The following new dimensions enable you to see the value assigned to the utm_content parameter across user and session scopes:
- First user manual ad content
- Session manual ad content
Additionally, the following dimensions enable you to see the value assigned to the utm_term parameter across user and session scopes:
- First user manual term
- Session manual term
In addition, Google explained that conversion rate is a new metric that “reports on the conversion rate for any conversion event”:
- User conversion rate is the percentage of users who triggered any conversion event.
- Session conversion rate is the percentage of sessions in which any conversion event was triggered.
New Scams Now In Google’s Crosshairs
A rise in one-star bandit-style reviews on Google has the media reporting on these blackmail threats. The New York Times highlighted these threats.
Kara, Google Community Manager, responded on a thread on the Google Business Profile help discussion that they are taking action on these review scams.
We’ve recently become aware of a scam targeting businesses on Google with the threat of 1-star reviews unless they send money via gift cards. Our policies clearly state reviews must be based on real experiences, and our teams are working around the clock to thwart these attacks, remove fraudulent reviews, and put protections on business profiles that may have been affected.
If your business is being targeted by these scammers, please do not pay them. Instead, please flag the reviews here or reach out to Google support via our Help Center, so that our team can review and remove policy-violating content. If you haven’t yet claimed your business profile, you can do so here.
You can also learn more about how our review moderation systems work to ensure that Google reviews remain helpful and authentic.
The New York Times reported that:
“In a new scam targeting restaurants, criminals are leaving negative ratings on restaurants’ Google pages as a bargaining chip to extort digital gift cards.
Restaurateurs from San Francisco to New York, many from establishments with Michelin stars, said in recent days that they’ve received a blitz of one-star ratings on Google, with no description or photos, from people they said have never eaten at their restaurants. Soon after the reviews, many owners said they received emails from a person claiming responsibility and requesting a $75 Google Play gift card to remove the ratings. If payment is not received, the message says, more bad ratings will follow.
The text threat was the same in each email: “We sincerely apologize for our actions, and would not want to harm your business but we have no other choice.” The email went on to say that the sender lives in India and that the resale value of the gift card could provide several weeks of income for the sender’s family. The emails, from several Gmail accounts, requested payment to a Proton mail account.”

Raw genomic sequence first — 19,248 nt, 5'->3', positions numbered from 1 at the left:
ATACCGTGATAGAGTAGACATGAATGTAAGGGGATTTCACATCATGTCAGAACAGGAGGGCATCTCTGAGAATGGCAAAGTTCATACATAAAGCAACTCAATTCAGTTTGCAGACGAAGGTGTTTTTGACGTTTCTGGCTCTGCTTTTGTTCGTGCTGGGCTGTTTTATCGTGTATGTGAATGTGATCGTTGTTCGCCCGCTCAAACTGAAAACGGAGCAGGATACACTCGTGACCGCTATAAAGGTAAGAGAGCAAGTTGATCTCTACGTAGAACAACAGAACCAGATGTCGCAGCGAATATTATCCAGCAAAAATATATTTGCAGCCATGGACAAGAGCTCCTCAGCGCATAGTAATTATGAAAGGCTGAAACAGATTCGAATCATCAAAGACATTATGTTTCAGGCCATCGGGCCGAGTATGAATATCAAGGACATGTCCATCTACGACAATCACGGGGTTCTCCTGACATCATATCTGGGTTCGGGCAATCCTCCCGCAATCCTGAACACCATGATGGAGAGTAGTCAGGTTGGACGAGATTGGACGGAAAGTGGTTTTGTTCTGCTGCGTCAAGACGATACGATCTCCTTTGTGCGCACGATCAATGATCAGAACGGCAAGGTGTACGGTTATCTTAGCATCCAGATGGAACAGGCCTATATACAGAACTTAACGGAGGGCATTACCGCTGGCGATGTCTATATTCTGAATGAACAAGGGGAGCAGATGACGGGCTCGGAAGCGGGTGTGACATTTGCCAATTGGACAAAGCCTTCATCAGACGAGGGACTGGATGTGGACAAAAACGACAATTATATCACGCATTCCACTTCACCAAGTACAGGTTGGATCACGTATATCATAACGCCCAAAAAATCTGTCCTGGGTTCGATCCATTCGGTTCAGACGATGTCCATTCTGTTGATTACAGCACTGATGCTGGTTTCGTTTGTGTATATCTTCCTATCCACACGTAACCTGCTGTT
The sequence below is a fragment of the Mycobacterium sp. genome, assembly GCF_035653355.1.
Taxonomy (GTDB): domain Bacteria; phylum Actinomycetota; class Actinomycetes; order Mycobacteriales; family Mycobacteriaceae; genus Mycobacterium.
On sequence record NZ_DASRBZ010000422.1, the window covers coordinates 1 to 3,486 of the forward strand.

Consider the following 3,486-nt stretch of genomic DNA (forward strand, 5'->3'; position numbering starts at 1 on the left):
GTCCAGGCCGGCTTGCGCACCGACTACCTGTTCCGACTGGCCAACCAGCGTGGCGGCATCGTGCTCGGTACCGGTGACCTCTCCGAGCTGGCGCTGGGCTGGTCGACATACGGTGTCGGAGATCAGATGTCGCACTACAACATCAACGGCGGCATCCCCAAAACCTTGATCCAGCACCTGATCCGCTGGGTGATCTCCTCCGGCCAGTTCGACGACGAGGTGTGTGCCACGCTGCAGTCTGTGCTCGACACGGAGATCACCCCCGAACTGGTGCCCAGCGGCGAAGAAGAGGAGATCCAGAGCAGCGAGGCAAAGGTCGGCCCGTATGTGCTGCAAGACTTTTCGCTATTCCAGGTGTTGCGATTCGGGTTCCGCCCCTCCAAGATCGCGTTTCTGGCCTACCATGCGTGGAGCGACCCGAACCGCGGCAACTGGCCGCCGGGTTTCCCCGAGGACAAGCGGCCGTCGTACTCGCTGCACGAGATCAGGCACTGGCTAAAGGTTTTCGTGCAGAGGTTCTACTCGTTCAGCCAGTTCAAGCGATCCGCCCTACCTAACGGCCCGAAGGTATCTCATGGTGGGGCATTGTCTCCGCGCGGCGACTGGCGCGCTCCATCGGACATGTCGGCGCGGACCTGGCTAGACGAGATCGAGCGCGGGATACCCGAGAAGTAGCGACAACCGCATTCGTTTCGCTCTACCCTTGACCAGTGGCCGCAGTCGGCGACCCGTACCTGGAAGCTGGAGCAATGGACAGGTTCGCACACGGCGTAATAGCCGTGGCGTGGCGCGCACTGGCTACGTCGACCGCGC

Brand-New Algorithm Update Hit Mid-July
A major indexing issue that was having a negative impact on new content in Google Search arrived on Friday July 15th.
The next day, on Saturday July 16th, we saw a brand-new algorithm update hit as well.
Barry Schwartz speculated that this may be related to the indexing issues that were previously occurring, but it’s difficult to know for sure.
He said that:
“If you have a ton of new content not being indexed all day, can that cause large volatility once the indexing bug is resolved the following day? Imagine there is this backlog of new content waiting to be indexed and then all of a sudden, Google opens the blockage and lets all that new content be indexed the following day. Does that cause volatility the following day? Sounds feasible? So keep that in mind when I share the rest below.”
Google Quality Raters Guidelines Updates
The major news story that was breaking towards the end of July included the fact that the Google Quality Raters Guidelines documentation was newly-updated.
This wasn’t a small update. Rather, this was a significant update with many changes made to their quality rater guidelines.
For those who are not aware: the Google Quality Raters guidelines documentation outlines exactly what Google postulates should be their minimum recommended bar for discerning quality content from spammy content.
To do this, they define different categories of content: YMYL, and non-YMYL content.
YMYL stands for “Your Money or Your Life.” This kind of content has such a high bar for fact-checked, accurate articles, as well as a high quality overall.
Their new documentation now also defines YMYL as topics that “present a high risk of harm.”
Search Engine Land also reported that:
Topics that present a “high risk of harm,” can significantly impact the “health, financial stability, or safety of people, or the welfare or well-being of society.”
There has been a lot of speculation in recent years (but very little evidence) that Google uses the Quality Raters Guidelines in their algorithms.
Actually, this is something that couldn’t be further from the truth. In fact, Google uses human quality raters. These quality raters (to the tune of 14,000 hires) work on evaluating search results on a human, user-experience basis.
Then, they report back to Google their findings on these particular websites and whether they meet the bar for high quality.
In addition to YMYL, Google also uses another acronym extensively within their documentation: E-A-T, or expertise, authoritativeness, and trustworthiness, in order to evaluate a given piece of content.
However, E-A-T is just that: it’s language to describe a framework used just for helping human quality raters to understand these factors.
This is not something that one should take as being fully evaluated by Google’s ranking algorithm.
Google has, in fact, stated this on numerous occasions:
Note (March 2020): Since we originally wrote this post, we have been occasionally asked if E-A-T is a ranking factor. Our automated systems use a mix of many different signals to rank great content. We’ve tried to make this mix align what human beings would agree is great content as they would assess it according to E-A-T criteria. Given this, assessing your own content in terms of E-A-T criteria may help align it conceptually with the different signals that our automated systems use to rank content.
The other major update to the guidelines include a refinement on the YMYL categories. They ask quality raters to consider YMYL in terms of the following types of categories that can cause serious harm to someone’s well-being:
- Health or safety
- Financial security
Here, you can read the full Google Quality Raters Guidelines.
That covers our roundup of SEO news for July 2022. Check back with us next month for our August 2022 SEO news recap!